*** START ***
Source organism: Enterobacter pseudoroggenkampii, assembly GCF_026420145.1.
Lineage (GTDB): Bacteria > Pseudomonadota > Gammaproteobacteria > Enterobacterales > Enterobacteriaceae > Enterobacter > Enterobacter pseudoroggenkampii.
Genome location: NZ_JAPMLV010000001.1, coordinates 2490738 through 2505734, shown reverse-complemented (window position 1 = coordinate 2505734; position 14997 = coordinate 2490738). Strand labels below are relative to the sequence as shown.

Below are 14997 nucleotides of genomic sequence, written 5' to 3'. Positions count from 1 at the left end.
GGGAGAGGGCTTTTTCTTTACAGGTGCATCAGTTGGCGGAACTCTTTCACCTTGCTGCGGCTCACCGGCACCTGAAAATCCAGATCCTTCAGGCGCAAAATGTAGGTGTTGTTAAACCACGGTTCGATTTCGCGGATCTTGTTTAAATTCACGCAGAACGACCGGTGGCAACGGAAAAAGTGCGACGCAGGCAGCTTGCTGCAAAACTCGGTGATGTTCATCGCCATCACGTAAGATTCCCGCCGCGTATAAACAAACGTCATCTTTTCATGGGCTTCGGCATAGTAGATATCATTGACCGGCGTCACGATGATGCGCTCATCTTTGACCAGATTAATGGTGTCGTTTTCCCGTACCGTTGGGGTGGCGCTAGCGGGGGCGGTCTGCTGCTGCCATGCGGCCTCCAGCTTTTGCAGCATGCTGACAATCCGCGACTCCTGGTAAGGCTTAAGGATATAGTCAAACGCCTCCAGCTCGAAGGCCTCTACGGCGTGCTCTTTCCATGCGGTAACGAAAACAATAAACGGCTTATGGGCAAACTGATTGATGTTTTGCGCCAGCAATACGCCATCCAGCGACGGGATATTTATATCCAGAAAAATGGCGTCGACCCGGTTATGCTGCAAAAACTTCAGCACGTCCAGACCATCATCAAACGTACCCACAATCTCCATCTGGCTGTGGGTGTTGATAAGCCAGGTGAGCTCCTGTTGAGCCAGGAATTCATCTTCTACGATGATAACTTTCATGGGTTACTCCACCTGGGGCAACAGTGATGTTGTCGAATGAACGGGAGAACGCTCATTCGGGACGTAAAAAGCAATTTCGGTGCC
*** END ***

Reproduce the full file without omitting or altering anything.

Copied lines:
Source organism: Enterobacter pseudoroggenkampii, assembly GCF_026420145.1.
Lineage (GTDB): Bacteria > Pseudomonadota > Gammaproteobacteria > Enterobacterales > Enterobacteriaceae > Enterobacter > Enterobacter pseudoroggenkampii.
Genome location: NZ_JAPMLV010000001.1, coordinates 2490738 through 2505734, shown reverse-complemented (window position 1 = coordinate 2505734; position 14997 = coordinate 2490738). Strand labels below are relative to the sequence as shown.

Below are 14997 nucleotides of genomic sequence, written 5' to 3'. Positions count from 1 at the left end.
GGGAGAGGGCTTTTTCTTTACAGGTGCATCAGTTGGCGGAACTCTTTCACCTTGCTGCGGCTCACCGGCACCTGAAAATCCAGATCCTTCAGGCGCAAAATGTAGGTGTTGTTAAACCACGGTTCGATTTCGCGGATCTTGTTTAAATTCACGCAGAACGACCGGTGGCAACGGAAAAAGTGCGACGCAGGCAGCTTGCTGCAAAACTCGGTGATGTTCATCGCCATCACGTAAGATTCCCGCCGCGTATAAACAAACGTCATCTTTTCATGGGCTTCGGCATAGTAGATATCATTGACCGGCGTCACGATGATGCGCTCATCTTTGACCAGATTAATGGTGTCGTTTTCCCGTACCGTTGGGGTGGCGCTAGCGGGGGCGGTCTGCTGCTGCCATGCGGCCTCCAGCTTTTGCAGCATGCTGACAATCCGCGACTCCTGGTAAGGCTTAAGGATATAGTCAAACGCCTCCAGCTCGAAGGCCTCTACGGCGTGCTCTTTCCATGCGGTAACGAAAACAATAAACGGCTTATGGGCAAACTGATTGATGTTTTGCGCCAGCAATACGCCATCCAGCGACGGGATATTTATATCCAGAAAAATGGCGTCGACCCGGTTATGCTGCAAAAACTTCAGCACGTCCAGACCATCATCAAACGTACCCACAATCTCCATCTGGCTGTGGGTGTTGATAAGCCAGGTGAGCTCCTGTTGAGCCAGGAATTCATCTTCTACGATGATAACTTTCATGGGTTACTCCACCTGGGGCAACAGTGATGTTGTCGAATGAACGGGAGAACGCTCATTCGGGACGTAAAAAGCAATTTCGGTGCC